The United Arab Emirates, which includes Dubai, said it was looking to move one-tenth of its dollar reserves into euros, while the governor of the Saudi Arabian central bank condemned the US move as "discrimination".
Separately, Syria responded to US sanctions against two of its banks by confirming plans to use euros instead of dollars for its external transactions.
The remarks combined to knock the dollar, which fell against the euro, pound and yen yesterday as analysts warned other central banks might follow suit.
This may or may not turn into something serious. However it does indicate how vulnerable the dollar is. Since 1973, the dollar has been de facto oil-backed, i.e. people have been willing to accept dollars as payment because they've known that they can always be exchanged for oil (before 1971, the dollar was gold-backed). If oil-producing countries signal an unwillingness to accept dollars, the collapse of the dollar can probably not be staved off for more than a few weeks (days?). The US will probably undertake draconian military measures (a man's gotta do what a man's gotta do, etc.). Don't want to frighten people, and I don't think it's imminent, but the dollar has to devalue against other currencies sooner or later, and when it does happen, it will probably assume crisis proportions -- i.e., it won't be something that can be smoothly managed.
Anyway: if there are any in the expat community with heavy exposure in dollars, they might like to consider diversifying. I'm out of dollars to the maximum extent I can be and I know one other gent who has also recently minimised his dollar exposure.
 
#10
"nashorama" said:
Bigbadwolf, you trouble-maker:

During Clinton's last two months in office I cashed in all USA holdings in the NYSE as well as all real estate, cars, nickels earned at my last garage sale and used those Dollars to buy Euros which were still very new and cost about 78 cents to the all mighty Buck.
The euro sunk to 83 US cents, after starting at about 1.20 (which is where it's right now). It took over a year, maybe two or three years(?) to reverse its position with the dollar.
As a relative of mine who lives in the USA recently mentioned in an e-mail, (quite innocently, I might add), "A million dollars doesn't buy what it used to."
In terms of property, sure. Several regions of the US market are overheated -- and indeed rising prices have helped sustain the US economy in its time of need. Related to this, construction is one sector that has been doing reasonably. And of course the military-industrial sector has been buoyed up as well. But in the brave new world we now inhabit, no-one knows for sure what's going to happen when the property market suffers an inevitable and lasting correction. And with each interest rate rise, the day of reckoning becomes ever closer. Of course, the raison d'etre for the interest rate rises is to prop the dollar up (and not because of inflationary pressures, which is the ostensible reason).
Of course, this is all qualitative and loose reasoning. I don't have access to a macroeconomic model I can play around with to check various scenarios.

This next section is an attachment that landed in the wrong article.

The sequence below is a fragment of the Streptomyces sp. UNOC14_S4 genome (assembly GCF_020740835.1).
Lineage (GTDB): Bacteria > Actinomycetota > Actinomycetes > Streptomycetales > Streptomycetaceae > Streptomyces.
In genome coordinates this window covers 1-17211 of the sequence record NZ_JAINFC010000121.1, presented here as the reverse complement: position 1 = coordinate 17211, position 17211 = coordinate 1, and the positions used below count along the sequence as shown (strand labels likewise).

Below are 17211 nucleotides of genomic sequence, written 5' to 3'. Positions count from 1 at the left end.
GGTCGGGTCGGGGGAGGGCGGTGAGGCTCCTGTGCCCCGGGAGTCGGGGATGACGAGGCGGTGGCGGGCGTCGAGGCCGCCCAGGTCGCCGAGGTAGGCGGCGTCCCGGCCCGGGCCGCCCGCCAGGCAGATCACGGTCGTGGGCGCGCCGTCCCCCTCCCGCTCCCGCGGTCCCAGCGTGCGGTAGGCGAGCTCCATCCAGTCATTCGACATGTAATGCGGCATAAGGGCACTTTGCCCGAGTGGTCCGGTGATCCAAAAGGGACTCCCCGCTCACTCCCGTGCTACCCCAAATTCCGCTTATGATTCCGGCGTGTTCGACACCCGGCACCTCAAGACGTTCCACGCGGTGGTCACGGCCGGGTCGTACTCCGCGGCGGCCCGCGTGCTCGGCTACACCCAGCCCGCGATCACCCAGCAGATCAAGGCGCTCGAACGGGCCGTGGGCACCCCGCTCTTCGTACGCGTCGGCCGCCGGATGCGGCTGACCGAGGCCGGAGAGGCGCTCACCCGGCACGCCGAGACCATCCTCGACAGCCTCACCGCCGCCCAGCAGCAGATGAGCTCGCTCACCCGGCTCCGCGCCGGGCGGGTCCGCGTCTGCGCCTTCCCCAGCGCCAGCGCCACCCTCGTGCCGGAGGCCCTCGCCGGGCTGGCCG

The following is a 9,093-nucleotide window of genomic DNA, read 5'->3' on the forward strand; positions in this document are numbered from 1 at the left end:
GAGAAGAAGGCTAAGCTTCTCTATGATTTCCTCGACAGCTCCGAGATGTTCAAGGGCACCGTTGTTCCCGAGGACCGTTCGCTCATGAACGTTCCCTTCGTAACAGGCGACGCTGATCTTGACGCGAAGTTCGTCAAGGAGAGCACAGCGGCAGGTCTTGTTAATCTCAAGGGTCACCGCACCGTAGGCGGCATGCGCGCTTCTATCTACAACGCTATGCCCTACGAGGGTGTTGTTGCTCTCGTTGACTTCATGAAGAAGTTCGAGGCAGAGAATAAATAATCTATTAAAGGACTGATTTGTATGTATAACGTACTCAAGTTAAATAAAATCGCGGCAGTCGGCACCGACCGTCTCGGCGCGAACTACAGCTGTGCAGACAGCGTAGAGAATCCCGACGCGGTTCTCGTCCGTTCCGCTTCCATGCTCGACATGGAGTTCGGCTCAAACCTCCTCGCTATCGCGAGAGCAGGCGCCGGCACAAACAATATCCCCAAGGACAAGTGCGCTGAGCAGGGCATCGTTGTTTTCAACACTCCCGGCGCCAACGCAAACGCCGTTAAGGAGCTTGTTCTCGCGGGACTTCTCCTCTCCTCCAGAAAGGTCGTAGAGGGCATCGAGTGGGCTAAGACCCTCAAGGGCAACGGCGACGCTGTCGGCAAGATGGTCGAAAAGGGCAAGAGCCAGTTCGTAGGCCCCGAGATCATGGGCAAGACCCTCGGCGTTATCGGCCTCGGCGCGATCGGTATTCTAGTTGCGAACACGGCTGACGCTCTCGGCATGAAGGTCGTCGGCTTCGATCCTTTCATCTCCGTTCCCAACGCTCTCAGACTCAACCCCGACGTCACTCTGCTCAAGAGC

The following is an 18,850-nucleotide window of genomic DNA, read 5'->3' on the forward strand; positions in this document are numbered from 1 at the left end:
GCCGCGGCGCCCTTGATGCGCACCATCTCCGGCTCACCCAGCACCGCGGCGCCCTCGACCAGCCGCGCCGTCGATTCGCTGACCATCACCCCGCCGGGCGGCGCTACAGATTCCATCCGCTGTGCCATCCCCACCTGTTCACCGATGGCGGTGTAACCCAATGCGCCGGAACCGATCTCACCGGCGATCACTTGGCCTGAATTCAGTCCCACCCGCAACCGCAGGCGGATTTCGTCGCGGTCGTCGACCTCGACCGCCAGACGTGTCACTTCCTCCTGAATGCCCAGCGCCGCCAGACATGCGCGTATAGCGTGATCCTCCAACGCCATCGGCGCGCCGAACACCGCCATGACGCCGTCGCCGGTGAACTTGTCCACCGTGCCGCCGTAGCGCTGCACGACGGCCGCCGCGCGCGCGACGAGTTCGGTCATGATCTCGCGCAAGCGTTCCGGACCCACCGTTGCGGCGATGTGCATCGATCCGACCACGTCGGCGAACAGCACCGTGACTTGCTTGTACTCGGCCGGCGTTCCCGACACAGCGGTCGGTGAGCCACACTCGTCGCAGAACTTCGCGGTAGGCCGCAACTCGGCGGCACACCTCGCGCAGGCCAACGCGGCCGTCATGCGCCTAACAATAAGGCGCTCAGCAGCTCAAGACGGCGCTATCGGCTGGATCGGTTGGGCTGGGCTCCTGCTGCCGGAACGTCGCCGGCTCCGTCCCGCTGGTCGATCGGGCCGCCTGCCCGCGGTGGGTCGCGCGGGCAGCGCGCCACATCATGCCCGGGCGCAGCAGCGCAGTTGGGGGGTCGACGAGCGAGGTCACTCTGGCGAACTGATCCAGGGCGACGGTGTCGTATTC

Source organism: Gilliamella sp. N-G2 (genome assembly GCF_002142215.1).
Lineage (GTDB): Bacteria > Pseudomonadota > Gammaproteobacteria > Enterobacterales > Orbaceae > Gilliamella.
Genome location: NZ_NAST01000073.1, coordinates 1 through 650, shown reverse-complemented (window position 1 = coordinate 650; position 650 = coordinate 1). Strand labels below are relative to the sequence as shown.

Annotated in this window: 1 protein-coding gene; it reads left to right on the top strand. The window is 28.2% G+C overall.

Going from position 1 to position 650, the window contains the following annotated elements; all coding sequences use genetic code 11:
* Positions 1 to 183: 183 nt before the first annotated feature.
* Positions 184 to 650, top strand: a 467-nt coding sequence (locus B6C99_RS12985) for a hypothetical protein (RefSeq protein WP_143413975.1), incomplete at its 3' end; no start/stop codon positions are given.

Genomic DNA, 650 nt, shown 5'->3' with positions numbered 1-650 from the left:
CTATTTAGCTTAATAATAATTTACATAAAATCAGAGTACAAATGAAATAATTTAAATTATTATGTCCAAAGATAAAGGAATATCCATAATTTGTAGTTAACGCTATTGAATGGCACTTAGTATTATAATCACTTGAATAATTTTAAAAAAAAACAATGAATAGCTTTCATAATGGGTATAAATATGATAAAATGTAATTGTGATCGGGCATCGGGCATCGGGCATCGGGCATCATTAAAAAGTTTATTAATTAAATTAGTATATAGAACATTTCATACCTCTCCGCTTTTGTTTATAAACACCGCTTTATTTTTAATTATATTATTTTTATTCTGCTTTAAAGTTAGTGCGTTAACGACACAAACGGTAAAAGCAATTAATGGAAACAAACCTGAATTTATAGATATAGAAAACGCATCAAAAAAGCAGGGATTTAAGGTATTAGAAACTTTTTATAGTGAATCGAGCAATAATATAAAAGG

And what does all this have to do with this strange thread about fundamentalists, ultra conservatives, and supporters of Bush? Well, last night I was dragged against my will to dine with a bunch of fresh-off-the-cruise-boat-folks visiting BsAs for their first, (and probably last), time. They were very representative of the fundamentalist, conservative types you and Harold have made reference to, (note, I did not categorically write Christians, Jews, or Muslims or people of faith). I asked them what has gone wrong with Bush. They said nothing has gone wrong with Bush. Then I gently pushed that it seemed to me that the USA, (a place I rather like a great deal), had voted a royal flush, as it were, into office six years ago that originally had the opportunity to do great things for the United States and the World. I asked, "What happened?" For the first time no one wrapped him or her self in the flag and said I was a bad person. I didn't even hear the ditto head cheer "Godless liberal!" Someone might have yelled, "Sing Free Bird!", but that was at another table, another conversation. Among the boat people there was just a general consensus that stuff had happened and things had gone wrong and they did not know why. For me this was not exactly a satisfying moment of shadenfruede. It just reminded me how disconnected everyone is with life and their role in it; best evidenced by the observation that Americans don't have friends, instead they have Friends on TV. So, this brings me to the US Dollar and how I agree with you that soon the world will not have a US Dollar, but it will have a US Dollar in its collective memory -- for better or worse.
Yes, well, such people will have voted for GWB to a man (and woman). Not that it makes much difference -- the choice is between Tweedledum and Tweedledee. Both are fronts for corporate capital. US hegemony is probably coming to an end, and I don't know what will emerge -- maybe something similar to the interwar years (1919-1939), when Pax Britannica had come to an end, and Pax Americana was yet to be established.


Cheers and here's hoping there's a chance tulips and daffodils are threatening to spring up in Minnesotta.

Nashorama
We had 8 inches of snow on Monday, and we had about another 7 inches on Wednesday night. No light at the end of the tunnel. Last year it was snowing on May 1. I try to keep a stiff upper lip, but sometimes I feel like breaking into tears. Ah, the climate of Buenos Aires ...